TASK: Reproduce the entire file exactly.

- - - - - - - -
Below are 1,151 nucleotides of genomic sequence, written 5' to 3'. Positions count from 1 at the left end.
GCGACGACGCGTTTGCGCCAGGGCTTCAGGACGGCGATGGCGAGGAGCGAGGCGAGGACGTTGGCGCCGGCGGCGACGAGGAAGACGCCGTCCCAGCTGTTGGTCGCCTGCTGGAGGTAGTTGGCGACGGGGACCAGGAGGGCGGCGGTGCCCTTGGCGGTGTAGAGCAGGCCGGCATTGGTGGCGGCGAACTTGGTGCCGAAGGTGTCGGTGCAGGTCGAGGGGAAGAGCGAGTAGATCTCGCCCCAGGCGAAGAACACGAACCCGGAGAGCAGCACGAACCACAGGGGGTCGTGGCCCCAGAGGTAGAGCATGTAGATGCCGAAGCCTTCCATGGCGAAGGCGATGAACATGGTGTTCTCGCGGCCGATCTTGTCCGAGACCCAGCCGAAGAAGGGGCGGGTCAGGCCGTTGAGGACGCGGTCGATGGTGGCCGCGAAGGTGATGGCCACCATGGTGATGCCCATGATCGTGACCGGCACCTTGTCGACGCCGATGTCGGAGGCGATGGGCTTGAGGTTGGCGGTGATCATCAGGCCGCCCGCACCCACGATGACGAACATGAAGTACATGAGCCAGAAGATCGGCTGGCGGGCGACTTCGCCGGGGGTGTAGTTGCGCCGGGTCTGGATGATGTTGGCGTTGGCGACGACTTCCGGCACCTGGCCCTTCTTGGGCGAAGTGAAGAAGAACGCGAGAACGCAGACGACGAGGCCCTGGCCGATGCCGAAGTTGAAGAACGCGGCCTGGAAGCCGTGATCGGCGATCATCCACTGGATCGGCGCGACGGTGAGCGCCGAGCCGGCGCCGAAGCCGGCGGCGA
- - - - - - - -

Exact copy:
Below are 1,151 nucleotides of genomic sequence, written 5' to 3'. Positions count from 1 at the left end.
GCGACGACGCGTTTGCGCCAGGGCTTCAGGACGGCGATGGCGAGGAGCGAGGCGAGGACGTTGGCGCCGGCGGCGACGAGGAAGACGCCGTCCCAGCTGTTGGTCGCCTGCTGGAGGTAGTTGGCGACGGGGACCAGGAGGGCGGCGGTGCCCTTGGCGGTGTAGAGCAGGCCGGCATTGGTGGCGGCGAACTTGGTGCCGAAGGTGTCGGTGCAGGTCGAGGGGAAGAGCGAGTAGATCTCGCCCCAGGCGAAGAACACGAACCCGGAGAGCAGCACGAACCACAGGGGGTCGTGGCCCCAGAGGTAGAGCATGTAGATGCCGAAGCCTTCCATGGCGAAGGCGATGAACATGGTGTTCTCGCGGCCGATCTTGTCCGAGACCCAGCCGAAGAAGGGGCGGGTCAGGCCGTTGAGGACGCGGTCGATGGTGGCCGCGAAGGTGATGGCCACCATGGTGATGCCCATGATCGTGACCGGCACCTTGTCGACGCCGATGTCGGAGGCGATGGGCTTGAGGTTGGCGGTGATCATCAGGCCGCCCGCACCCACGATGACGAACATGAAGTACATGAGCCAGAAGATCGGCTGGCGGGCGACTTCGCCGGGGGTGTAGTTGCGCCGGGTCTGGATGATGTTGGCGTTGGCGACGACTTCCGGCACCTGGCCCTTCTTGGGCGAAGTGAAGAAGAACGCGAGAACGCAGACGACGAGGCCCTGGCCGATGCCGAAGTTGAAGAACGCGGCCTGGAAGCCGTGATCGGCGATCATCCACTGGATCGGCGCGACGGTGAGCGCCGAGCCGGCGCCGAAGCCGGCGGCGA